Paule doesn’t need a script or a schedule. She knows Québec City inside-out and creates informal, flexible and highly personalised local experiences in her charming hometown. Today, we’re both in a freewheeling mood so we’ll brave the rain, take a walk, check out the sights, and see where we end up.
It doesn’t take first-time visitors long to realise there’s something unique about Québec City. A big part of this uniqueness, of course, is the Frenchness; the novelty of being so close to the US border and finding people who can barely speak English. But it’s not just language that sets Québec City apart. It’s the only fortified city in the US and Canada, and the walls have a powerful Europeanizing effect. Paule took me to the Plains of Abraham where in the eighteenth century the French battled the British for control of eastern Canada. The British victory resulted in the demise of New France, but the French language has never left this corner of the continent.
It’s not exactly a challenging walk down the hill from the Plains of Abraham, yet we felt we had done enough exercise to earn our first snack of the day. Paule was in the mood for something typically Canadian and introduced me to the Beavertail from Queues de Castor, an indulgently unhealthy piece of fried dough covered in chocolate, cream and syrup. At least the resulting sugar rush had a positive impact – it powered us towards our next meal.
Québec City is famed for its tourtière (meat pies) and Le Buffet de L’Antiquaire has a reputation for cooking up the best pies in the city. This is serious Québécois comfort food, although after half a Beavertail and half a meat pie, I wondered if our plans to eat poutine – Québec’s ‘national dish’ of fries, curd cheese and gravy – were a bit optimistic.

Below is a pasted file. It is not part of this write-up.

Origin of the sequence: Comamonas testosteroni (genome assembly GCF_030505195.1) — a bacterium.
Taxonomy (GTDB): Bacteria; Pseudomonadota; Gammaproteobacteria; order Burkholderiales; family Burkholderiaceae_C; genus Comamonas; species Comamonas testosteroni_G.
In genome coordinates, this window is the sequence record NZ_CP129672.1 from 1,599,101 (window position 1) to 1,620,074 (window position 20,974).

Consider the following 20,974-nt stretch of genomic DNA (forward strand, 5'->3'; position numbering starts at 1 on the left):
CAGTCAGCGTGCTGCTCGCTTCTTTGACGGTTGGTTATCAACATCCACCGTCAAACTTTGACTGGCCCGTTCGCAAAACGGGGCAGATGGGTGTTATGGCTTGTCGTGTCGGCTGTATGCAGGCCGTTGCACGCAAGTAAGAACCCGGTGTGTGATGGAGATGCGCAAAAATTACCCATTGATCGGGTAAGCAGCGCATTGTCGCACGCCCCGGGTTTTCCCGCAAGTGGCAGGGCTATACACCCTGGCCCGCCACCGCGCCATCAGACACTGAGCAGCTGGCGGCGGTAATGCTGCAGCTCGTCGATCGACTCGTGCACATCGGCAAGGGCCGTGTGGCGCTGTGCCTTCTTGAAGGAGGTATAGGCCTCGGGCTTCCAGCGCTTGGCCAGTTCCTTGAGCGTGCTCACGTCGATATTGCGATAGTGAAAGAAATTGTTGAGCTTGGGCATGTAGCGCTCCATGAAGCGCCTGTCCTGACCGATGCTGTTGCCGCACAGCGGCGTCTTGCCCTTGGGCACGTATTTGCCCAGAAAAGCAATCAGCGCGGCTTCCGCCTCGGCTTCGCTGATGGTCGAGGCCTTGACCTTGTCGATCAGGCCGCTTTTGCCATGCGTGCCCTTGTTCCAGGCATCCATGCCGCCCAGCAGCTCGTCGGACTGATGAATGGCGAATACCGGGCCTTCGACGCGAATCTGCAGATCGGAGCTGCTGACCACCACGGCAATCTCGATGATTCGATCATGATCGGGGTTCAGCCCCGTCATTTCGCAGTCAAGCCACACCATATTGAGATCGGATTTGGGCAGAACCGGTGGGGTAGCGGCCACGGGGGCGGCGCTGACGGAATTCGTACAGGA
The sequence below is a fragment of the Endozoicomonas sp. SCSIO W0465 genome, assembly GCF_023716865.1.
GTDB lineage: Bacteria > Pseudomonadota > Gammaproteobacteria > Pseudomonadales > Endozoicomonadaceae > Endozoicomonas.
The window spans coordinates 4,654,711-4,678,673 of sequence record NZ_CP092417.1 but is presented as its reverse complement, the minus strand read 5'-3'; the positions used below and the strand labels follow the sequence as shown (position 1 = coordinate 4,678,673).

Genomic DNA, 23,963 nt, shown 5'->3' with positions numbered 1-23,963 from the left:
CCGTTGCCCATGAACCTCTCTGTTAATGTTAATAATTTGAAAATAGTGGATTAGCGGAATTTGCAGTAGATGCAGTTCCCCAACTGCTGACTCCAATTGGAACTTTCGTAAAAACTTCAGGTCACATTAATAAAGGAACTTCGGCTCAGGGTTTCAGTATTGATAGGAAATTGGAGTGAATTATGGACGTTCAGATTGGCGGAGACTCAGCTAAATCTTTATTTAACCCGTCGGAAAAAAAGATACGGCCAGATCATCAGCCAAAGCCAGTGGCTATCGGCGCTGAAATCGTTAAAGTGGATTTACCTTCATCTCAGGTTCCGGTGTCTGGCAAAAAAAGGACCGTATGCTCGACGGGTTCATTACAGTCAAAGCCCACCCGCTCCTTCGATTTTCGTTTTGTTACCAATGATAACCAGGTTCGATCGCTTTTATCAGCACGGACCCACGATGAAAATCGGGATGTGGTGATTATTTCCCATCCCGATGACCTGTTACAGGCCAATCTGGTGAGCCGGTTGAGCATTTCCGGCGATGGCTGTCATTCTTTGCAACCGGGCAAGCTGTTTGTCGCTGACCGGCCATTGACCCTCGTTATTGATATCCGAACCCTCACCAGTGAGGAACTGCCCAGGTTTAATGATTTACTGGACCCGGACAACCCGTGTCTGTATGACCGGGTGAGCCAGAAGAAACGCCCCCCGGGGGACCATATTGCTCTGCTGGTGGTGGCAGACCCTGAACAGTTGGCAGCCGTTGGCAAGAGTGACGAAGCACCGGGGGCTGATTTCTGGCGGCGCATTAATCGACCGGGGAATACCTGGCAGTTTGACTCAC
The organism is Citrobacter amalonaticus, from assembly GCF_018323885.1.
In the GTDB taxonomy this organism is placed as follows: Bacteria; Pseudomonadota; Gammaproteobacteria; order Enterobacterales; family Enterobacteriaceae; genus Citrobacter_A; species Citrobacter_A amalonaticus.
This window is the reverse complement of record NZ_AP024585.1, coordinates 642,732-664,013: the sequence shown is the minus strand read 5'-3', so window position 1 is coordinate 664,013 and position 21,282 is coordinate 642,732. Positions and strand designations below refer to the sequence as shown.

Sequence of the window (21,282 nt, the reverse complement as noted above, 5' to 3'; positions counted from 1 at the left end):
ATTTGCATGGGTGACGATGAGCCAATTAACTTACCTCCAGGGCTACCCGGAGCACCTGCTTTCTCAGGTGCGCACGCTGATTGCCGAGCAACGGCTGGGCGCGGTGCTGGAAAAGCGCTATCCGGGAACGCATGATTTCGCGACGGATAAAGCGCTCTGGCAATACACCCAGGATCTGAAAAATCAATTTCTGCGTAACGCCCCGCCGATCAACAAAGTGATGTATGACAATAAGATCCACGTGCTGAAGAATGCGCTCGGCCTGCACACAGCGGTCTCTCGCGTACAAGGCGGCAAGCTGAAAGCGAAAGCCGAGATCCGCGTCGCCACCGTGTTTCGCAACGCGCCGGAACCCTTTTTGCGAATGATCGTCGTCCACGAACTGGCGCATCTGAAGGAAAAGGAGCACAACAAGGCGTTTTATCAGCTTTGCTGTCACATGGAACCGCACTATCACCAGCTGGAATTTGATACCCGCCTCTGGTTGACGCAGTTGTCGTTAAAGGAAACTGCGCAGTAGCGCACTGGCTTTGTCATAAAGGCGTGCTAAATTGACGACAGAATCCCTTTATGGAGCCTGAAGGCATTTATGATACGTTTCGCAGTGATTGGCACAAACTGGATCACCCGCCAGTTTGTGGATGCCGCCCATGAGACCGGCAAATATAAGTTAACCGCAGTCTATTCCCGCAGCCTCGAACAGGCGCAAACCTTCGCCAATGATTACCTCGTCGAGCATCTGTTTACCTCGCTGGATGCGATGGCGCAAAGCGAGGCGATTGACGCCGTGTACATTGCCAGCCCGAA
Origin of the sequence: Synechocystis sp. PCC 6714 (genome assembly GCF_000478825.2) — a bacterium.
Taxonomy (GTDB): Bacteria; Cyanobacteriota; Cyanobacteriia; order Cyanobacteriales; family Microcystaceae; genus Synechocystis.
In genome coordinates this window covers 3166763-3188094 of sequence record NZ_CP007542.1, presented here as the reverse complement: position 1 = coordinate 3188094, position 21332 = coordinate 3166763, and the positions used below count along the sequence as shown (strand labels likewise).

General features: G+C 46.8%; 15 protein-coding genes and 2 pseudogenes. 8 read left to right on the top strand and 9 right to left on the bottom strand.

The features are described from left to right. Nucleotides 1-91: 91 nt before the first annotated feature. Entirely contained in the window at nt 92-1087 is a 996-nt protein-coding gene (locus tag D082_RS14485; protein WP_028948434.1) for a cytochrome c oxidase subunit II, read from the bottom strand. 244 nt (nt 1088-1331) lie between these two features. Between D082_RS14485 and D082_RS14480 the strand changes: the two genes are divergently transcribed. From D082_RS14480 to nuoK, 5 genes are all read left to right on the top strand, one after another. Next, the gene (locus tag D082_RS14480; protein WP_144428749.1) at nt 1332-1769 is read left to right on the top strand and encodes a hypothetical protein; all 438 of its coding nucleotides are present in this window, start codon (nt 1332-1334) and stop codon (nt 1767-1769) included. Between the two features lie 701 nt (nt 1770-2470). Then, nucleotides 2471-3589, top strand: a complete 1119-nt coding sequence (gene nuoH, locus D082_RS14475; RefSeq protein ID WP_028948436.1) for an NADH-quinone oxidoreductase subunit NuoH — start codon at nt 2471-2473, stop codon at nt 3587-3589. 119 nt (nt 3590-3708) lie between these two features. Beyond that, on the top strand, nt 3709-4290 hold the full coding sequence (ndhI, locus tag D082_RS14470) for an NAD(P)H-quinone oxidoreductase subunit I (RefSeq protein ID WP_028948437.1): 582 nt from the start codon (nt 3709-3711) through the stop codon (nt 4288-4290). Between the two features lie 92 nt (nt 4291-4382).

After overdoing things on the pie front we explored the charming backstreets of the Old Town. It felt like we’d entered a French village.
As we followed the old walls, Paule told me about the city’s rich history. But rain was pouring thick and fast. We needed a warm place to retreat to. Did Paule know any well-hidden bars?
Of course she did. At Temps Partiel, a grungy bar in the Saint-Jean-Baptiste district of the city, I’d hoped for a typically Québécois cocktail but had to settle for something that’s found across Canada. The Bloody Caesar is a Bloody Mary made with Clamato, a watered-down tomato juice made with clams. It’s fair to say that Canada’s national cocktail isn’t for everyone…
With time running out, we decided we needed more food as a matter of urgency. Casse-Croûte Pierrot is one of those off-the-beaten-track places you’d never find without the help of a local such as Paule. It’s in Lower Québec, a taxi ride from the Old City, and Paule’s friend Karine joined us for the feast. We scoffed our way through two piles of French fries, cheese, meat and gravy.
I can’t recommend visiting Québec City highly enough. And when you’re there, look up Paule for a unique insight into this beautiful town.
One thought on “A day in Québec City”
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